2.  I enjoy problem solving.  It's why working with Orion's modules is the highlight of my day.  They're great tools to help solve problems.

3.  I enjoy helping others.   I feel happy when I understand a problem and help someone resolve it.  Plus, I like the recognition & praise folks send when they've been helped and when they appreciate that help.

4.  I enjoy learning.  Heaven help the IT person who doesn't!

Dare I go so far as to suggest that all SolarWinds product users may share some or all of the above?  Maybe some combination of these items defines us all.


Thank You!

Level 14

Especially number 4.  That is what drew me into this field in the first place, an endless supply of new things to learn.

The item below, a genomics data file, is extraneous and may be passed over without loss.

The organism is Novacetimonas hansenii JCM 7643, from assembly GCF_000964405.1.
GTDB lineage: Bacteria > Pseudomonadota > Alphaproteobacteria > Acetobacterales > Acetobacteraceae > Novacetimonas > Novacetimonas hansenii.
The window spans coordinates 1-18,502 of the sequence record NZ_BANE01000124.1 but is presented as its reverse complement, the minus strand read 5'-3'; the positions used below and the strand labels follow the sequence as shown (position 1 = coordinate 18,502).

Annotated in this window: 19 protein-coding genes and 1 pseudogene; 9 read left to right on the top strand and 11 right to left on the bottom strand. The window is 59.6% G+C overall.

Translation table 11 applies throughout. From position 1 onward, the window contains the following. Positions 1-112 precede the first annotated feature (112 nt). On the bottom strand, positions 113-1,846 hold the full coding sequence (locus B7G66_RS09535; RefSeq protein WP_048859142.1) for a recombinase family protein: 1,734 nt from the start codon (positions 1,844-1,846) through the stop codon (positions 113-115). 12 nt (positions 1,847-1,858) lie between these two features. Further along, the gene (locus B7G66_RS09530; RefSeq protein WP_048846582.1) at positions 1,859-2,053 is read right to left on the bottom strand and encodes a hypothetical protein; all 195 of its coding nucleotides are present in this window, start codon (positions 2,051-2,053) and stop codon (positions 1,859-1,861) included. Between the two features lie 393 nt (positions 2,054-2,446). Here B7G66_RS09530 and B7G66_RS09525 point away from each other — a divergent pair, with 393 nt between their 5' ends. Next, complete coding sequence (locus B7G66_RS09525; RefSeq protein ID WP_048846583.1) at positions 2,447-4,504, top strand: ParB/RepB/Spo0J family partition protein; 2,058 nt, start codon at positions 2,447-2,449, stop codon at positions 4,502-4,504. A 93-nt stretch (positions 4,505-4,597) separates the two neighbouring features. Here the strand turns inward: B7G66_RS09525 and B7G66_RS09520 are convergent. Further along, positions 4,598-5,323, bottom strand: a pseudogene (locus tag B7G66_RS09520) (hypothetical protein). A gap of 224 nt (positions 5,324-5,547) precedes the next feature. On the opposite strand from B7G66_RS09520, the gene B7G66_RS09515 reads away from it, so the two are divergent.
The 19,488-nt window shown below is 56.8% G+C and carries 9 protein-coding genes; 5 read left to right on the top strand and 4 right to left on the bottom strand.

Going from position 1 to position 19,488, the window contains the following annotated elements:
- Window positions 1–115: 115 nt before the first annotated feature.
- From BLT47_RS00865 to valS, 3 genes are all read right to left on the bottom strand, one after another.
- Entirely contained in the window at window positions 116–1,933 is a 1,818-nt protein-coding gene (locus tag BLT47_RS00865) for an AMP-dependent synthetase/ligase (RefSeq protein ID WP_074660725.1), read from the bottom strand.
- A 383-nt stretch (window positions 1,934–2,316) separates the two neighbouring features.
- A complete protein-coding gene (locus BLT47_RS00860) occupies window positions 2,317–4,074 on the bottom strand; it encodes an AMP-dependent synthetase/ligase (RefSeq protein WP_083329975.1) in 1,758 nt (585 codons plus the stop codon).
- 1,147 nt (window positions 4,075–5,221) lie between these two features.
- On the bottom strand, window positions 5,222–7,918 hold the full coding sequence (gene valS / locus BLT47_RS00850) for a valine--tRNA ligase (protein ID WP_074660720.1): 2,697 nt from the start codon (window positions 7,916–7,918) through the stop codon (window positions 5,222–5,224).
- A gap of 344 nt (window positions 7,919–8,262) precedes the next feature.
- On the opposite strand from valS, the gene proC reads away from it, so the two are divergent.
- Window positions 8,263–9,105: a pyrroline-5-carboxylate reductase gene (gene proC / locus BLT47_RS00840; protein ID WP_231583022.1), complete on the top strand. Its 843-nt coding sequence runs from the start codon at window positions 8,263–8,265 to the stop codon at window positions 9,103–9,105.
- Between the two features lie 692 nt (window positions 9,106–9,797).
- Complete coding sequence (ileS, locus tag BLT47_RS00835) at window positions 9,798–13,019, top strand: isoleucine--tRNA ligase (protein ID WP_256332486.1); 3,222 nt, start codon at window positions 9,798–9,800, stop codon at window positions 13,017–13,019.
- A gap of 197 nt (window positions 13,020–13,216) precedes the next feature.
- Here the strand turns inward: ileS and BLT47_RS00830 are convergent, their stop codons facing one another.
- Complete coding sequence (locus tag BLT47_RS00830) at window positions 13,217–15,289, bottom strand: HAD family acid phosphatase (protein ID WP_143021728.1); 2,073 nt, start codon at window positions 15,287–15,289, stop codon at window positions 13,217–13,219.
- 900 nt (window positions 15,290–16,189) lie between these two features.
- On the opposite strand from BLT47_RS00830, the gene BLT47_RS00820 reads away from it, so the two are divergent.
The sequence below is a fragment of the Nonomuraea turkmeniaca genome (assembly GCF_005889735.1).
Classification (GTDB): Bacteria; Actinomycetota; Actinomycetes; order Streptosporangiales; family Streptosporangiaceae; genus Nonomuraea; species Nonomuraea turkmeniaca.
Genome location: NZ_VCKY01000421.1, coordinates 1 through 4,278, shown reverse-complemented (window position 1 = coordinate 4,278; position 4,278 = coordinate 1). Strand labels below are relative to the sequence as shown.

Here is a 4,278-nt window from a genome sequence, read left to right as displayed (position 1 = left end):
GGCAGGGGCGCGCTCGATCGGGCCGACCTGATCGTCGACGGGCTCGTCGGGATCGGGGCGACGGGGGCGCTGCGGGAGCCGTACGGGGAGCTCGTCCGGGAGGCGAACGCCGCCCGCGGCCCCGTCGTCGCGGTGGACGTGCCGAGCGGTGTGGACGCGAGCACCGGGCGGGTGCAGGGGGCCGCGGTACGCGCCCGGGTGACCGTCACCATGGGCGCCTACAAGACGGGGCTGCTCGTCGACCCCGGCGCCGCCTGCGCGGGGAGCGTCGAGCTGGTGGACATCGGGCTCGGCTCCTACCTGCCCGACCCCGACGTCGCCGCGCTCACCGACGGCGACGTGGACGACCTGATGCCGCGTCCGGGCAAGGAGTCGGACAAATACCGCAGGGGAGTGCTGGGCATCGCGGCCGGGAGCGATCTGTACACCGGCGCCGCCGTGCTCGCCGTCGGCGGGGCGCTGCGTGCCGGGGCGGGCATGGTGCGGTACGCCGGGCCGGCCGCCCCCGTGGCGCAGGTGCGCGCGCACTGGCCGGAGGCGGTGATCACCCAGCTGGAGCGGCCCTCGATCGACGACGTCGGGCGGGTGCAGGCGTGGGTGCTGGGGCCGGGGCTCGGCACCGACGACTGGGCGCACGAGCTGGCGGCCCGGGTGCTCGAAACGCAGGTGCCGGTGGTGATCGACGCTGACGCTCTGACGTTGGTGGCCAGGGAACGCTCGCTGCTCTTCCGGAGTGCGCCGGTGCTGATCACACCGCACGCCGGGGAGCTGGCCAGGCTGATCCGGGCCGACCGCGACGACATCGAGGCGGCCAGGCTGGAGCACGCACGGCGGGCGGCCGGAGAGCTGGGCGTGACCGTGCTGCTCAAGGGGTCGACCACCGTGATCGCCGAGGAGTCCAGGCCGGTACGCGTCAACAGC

About the Author
In my sordid career, I have been an actor, bug exterminator and wild-animal remover (nothing crazy like pumas or wildebeasts. Just skunks and raccoons.), electrician, carpenter, stage-combat instructor, American Sign Language interpreter, and Sunday school teacher. Oh, and I work with computers. Since 1989 (when you got a free copy of Windows 286 on twelve 5¼” floppies when you bought a copy of Excel 1.0) I have worked as a classroom instructor, courseware designer, desktop support tech, server support engineer, and software distribution expert. Then about 14 years ago I got involved with systems monitoring. I've worked with a wide range of tools: Tivoli, Nagios, Patrol, ZenOss, OpenView, SiteScope, and of course SolarWinds. I've designed solutions for companies that were extremely modest (~10 systems) to those that were mind-bogglingly large (250,000 systems in 5,000 locations). During that time, I've had to chance to learn about monitoring all types of systems – routers, switches, load-balancers, and SAN fabric as well as windows, linux, and unix servers running on physical and virtual platforms.